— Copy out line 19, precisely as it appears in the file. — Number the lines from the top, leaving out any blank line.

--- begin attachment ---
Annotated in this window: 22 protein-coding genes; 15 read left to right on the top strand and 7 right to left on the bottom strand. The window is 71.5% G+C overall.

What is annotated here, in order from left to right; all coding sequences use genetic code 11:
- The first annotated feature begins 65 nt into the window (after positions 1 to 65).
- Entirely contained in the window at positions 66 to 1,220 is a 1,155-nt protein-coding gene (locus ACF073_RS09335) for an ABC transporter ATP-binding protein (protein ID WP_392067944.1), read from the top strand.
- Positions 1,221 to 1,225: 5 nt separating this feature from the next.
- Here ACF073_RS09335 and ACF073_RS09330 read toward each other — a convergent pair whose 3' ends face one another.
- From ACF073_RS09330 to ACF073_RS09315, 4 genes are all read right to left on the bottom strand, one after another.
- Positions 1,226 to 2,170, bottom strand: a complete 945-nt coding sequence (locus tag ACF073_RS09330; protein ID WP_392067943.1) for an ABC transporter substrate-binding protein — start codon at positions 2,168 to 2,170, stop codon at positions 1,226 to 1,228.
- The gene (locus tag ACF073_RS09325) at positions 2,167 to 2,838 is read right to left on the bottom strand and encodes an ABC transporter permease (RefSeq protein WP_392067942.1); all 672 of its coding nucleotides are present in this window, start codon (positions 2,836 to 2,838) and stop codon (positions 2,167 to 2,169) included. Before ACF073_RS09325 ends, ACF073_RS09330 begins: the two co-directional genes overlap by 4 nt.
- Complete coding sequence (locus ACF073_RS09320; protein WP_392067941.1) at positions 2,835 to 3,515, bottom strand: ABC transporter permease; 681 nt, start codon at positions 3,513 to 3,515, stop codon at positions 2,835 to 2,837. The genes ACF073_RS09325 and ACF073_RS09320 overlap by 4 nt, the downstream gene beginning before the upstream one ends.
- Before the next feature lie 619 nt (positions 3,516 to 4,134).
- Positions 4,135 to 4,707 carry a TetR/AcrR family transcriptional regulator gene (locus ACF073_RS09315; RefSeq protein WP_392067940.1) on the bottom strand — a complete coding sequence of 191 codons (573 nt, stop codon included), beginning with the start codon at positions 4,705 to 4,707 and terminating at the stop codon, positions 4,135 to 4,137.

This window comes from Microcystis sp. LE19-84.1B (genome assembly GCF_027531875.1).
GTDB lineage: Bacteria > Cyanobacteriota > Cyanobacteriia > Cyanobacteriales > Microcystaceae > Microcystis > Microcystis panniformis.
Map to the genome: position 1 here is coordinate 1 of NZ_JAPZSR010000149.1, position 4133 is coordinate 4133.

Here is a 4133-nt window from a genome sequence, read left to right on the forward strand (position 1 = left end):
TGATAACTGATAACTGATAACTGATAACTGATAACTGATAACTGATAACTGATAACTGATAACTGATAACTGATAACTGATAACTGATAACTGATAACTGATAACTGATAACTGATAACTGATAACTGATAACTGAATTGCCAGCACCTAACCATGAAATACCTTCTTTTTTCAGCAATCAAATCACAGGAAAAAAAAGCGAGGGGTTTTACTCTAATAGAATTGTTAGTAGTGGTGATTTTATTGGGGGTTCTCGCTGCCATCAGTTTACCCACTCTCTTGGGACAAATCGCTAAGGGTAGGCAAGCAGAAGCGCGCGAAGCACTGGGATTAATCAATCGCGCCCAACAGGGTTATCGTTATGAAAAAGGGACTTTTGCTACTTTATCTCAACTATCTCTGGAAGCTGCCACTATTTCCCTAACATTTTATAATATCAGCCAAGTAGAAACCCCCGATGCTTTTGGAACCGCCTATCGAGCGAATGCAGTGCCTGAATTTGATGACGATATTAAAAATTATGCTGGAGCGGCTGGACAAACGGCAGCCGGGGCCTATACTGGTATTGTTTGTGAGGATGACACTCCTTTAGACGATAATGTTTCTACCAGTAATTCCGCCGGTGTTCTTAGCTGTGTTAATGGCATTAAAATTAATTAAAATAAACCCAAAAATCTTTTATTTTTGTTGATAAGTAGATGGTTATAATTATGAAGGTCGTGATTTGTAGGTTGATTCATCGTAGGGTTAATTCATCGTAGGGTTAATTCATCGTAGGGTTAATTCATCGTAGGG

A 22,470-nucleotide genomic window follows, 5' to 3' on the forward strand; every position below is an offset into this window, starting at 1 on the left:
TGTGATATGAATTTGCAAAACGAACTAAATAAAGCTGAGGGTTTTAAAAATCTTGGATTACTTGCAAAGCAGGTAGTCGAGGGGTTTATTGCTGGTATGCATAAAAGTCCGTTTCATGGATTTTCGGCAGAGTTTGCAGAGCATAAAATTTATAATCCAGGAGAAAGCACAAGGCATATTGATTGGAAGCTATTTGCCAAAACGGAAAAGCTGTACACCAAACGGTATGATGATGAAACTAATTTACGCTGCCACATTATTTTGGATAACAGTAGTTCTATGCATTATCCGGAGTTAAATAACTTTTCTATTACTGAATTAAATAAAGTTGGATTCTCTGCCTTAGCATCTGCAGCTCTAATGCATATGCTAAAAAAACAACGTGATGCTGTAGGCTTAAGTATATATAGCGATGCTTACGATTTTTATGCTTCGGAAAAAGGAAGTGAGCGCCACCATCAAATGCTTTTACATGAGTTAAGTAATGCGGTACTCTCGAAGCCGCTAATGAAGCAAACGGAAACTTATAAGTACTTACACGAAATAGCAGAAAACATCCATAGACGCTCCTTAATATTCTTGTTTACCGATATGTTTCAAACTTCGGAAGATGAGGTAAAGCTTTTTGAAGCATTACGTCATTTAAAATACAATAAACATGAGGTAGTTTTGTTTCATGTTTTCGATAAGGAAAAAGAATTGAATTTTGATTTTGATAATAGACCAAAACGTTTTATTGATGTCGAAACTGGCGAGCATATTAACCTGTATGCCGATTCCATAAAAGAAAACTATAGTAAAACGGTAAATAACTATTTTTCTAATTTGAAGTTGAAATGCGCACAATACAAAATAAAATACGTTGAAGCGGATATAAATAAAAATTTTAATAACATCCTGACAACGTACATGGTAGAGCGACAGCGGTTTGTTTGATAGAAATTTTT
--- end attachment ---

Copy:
TGTGATATGAATTTGCAAAACGAACTAAATAAAGCTGAGGGTTTTAAAAATCTTGGATTACTTGCAAAGCAGGTAGTCGAGGGGTTTATTGCTGGTATGCATAAAAGTCCGTTTCATGGATTTTCGGCAGAGTTTGCAGAGCATAAAATTTATAATCCAGGAGAAAGCACAAGGCATATTGATTGGAAGCTATTTGCCAAAACGGAAAAGCTGTACACCAAACGGTATGATGATGAAACTAATTTACGCTGCCACATTATTTTGGATAACAGTAGTTCTATGCATTATCCGGAGTTAAATAACTTTTCTATTACTGAATTAAATAAAGTTGGATTCTCTGCCTTAGCATCTGCAGCTCTAATGCATATGCTAAAAAAACAACGTGATGCTGTAGGCTTAAGTATATATAGCGATGCTTACGATTTTTATGCTTCGGAAAAAGGAAGTGAGCGCCACCATCAAATGCTTTTACATGAGTTAAGTAATGCGGTACTCTCGAAGCCGCTAATGAAGCAAACGGAAACTTATAAGTACTTACACGAAATAGCAGAAAACATCCATAGACGCTCCTTAATATTCTTGTTTACCGATATGTTTCAAACTTCGGAAGATGAGGTAAAGCTTTTTGAAGCATTACGTCATTTAAAATACAATAAACATGAGGTAGTTTTGTTTCATGTTTTCGATAAGGAAAAAGAATTGAATTTTGATTTTGATAATAGACCAAAACGTTTTATTGATGTCGAAACTGGCGAGCATATTAACCTGTATGCCGATTCCATAAAAGAAAACTATAGTAAAACGGTAAATAACTATTTTTCTAATTTGAAGTTGAAATGCGCACAATACAAAATAAAATACGTTGAAGCGGATATAAATAAAAATTTTAATAACATCCTGACAACGTACATGGTAGAGCGACAGCGGTTTGTTTGATAGAAATTTTT